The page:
Sewing Stories, Harriet Powers’ Journey from Slave to Artist













Sewing Stories, Harriet Powers’ Journey from Slave to Artist
by Barbara Herkert, illustrated by Vanessa Brantley-Newton
Alfred A. Knopf, 2015

Harriet Powers’ biography introduces young readers to the life of a slave in the early 1800’s.

Harriet was an artist and quilts were her medium.  As a young child she watched others card cotton, spin thread and dye and weave cloth.  As she grew, she helped with stuffing quilts and eventually making them.  Quilts made of scraps, sewn after a long day of work for their master, were often the prized possession of the slaves.  Harriet married and after the Civil War gained her freedom, but lived in poverty.  Jennie Smith saw Harriet’s first story quilt and offered to purchase it.  Harriet refused, but created a quilt for her.  The quilt was displayed at the Exposition in Atlanta.  Admired, she received an order to make another.  Harriet passed in 1910, but her quilts are displayed in the National Museum of American History and the Museum of Fine Arts in Boston.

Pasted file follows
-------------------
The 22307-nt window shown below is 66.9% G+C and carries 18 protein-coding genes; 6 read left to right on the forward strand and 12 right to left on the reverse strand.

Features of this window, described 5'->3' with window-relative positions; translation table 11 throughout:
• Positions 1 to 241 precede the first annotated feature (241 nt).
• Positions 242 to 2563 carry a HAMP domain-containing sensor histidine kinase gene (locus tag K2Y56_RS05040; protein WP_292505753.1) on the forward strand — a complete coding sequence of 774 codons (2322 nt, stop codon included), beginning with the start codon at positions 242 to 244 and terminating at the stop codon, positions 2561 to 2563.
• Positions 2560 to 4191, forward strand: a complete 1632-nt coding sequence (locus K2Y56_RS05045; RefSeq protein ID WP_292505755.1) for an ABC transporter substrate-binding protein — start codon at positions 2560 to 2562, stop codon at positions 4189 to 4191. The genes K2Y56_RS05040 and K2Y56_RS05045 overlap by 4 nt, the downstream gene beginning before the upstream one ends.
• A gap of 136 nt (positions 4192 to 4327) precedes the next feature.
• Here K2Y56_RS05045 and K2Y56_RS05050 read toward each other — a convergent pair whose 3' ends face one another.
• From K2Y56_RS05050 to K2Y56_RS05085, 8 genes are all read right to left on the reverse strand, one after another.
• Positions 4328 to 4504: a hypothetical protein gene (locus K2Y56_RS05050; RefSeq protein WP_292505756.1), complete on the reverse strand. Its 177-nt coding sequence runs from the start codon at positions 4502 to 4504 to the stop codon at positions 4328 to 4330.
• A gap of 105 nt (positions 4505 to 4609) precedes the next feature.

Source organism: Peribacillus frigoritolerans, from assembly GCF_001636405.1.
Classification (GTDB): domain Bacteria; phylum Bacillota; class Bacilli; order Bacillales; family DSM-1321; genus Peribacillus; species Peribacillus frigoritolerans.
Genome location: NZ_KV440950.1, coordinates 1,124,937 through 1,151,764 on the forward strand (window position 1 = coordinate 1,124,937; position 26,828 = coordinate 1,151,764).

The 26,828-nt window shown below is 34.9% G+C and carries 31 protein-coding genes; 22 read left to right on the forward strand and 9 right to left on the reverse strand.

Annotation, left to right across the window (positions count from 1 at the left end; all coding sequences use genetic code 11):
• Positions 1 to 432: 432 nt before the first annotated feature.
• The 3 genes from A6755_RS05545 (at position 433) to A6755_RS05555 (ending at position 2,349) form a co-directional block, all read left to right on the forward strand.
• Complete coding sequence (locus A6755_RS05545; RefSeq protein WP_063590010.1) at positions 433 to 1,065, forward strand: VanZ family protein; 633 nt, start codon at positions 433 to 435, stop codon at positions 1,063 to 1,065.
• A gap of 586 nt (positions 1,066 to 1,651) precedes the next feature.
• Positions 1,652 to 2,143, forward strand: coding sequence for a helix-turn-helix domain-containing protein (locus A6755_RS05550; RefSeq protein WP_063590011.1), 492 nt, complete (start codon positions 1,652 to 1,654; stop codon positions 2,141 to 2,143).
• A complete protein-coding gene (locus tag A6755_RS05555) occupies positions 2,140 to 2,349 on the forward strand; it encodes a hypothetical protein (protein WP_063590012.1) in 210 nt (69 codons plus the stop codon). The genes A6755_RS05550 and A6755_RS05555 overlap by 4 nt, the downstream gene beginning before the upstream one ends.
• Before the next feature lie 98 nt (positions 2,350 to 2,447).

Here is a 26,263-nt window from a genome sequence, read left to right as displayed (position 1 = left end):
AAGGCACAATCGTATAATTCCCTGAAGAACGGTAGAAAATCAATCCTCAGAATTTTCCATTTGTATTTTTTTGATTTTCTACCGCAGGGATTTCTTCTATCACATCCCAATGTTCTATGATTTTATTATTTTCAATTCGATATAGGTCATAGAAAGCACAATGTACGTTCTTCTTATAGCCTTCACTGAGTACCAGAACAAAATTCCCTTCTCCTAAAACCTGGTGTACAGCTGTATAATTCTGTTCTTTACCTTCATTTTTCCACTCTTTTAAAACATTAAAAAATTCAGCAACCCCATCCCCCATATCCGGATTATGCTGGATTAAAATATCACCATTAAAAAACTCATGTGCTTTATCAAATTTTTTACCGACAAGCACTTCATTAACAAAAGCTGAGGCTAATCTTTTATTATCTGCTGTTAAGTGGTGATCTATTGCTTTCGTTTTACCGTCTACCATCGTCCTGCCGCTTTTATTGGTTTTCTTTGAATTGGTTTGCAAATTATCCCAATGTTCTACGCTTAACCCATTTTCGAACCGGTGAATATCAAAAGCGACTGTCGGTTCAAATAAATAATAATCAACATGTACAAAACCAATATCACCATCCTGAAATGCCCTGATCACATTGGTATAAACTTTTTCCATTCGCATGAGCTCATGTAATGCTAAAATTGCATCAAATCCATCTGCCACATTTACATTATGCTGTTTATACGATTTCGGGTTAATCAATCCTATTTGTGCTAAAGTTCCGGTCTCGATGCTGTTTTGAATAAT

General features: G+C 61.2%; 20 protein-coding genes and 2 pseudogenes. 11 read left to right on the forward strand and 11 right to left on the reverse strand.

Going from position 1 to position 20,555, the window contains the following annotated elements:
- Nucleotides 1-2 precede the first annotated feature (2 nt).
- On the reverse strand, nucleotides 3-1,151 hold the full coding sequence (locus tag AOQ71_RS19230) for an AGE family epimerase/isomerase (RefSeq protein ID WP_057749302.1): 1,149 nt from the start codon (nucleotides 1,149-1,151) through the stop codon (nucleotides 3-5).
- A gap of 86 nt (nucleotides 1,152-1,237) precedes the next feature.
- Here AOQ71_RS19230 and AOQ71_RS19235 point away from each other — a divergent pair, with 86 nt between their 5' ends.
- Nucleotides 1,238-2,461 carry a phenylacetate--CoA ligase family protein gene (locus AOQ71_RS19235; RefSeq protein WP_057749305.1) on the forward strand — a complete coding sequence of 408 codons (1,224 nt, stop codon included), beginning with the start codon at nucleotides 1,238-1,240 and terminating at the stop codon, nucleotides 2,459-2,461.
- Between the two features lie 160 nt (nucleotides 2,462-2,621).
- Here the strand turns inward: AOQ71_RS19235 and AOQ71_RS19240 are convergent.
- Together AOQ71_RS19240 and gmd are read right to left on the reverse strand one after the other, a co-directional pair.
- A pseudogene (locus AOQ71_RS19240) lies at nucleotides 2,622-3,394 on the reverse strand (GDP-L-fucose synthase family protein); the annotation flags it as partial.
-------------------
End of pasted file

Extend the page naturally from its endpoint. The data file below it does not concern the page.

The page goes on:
Photos of the quilts fill the end papers and friendly illustrations rendered in gauche with Corel Painter 11 and Photoshop.  The text gently introduces readers to the hardships slaves and newly freed African-Americans faced after the Civil War.

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